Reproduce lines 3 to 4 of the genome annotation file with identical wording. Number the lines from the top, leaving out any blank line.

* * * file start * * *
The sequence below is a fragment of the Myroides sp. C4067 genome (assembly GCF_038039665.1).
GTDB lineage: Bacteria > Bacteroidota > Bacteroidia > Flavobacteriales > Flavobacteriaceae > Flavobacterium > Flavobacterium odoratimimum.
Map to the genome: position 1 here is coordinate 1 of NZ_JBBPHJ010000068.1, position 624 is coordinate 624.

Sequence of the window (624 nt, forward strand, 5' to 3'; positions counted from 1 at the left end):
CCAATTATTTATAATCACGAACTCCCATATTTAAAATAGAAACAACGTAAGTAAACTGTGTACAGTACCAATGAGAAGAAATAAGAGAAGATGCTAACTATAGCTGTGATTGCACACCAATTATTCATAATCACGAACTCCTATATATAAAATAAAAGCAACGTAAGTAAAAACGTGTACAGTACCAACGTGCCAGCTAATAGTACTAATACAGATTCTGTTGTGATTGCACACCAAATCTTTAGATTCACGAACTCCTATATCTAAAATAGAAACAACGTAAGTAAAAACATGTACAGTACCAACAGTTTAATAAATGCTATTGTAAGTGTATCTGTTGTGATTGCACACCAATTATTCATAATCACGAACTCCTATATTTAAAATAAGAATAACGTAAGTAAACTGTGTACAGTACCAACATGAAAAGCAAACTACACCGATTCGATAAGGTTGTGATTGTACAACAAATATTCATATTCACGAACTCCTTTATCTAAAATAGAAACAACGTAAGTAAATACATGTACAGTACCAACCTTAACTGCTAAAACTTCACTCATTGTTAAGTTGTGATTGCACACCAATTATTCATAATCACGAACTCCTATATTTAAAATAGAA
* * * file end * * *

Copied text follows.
Map to the genome: position 1 here is coordinate 1 of NZ_JBBPHJ010000068.1, position 624 is coordinate 624.

Sequence of the window (624 nt, forward strand, 5' to 3'; positions counted from 1 at the left end):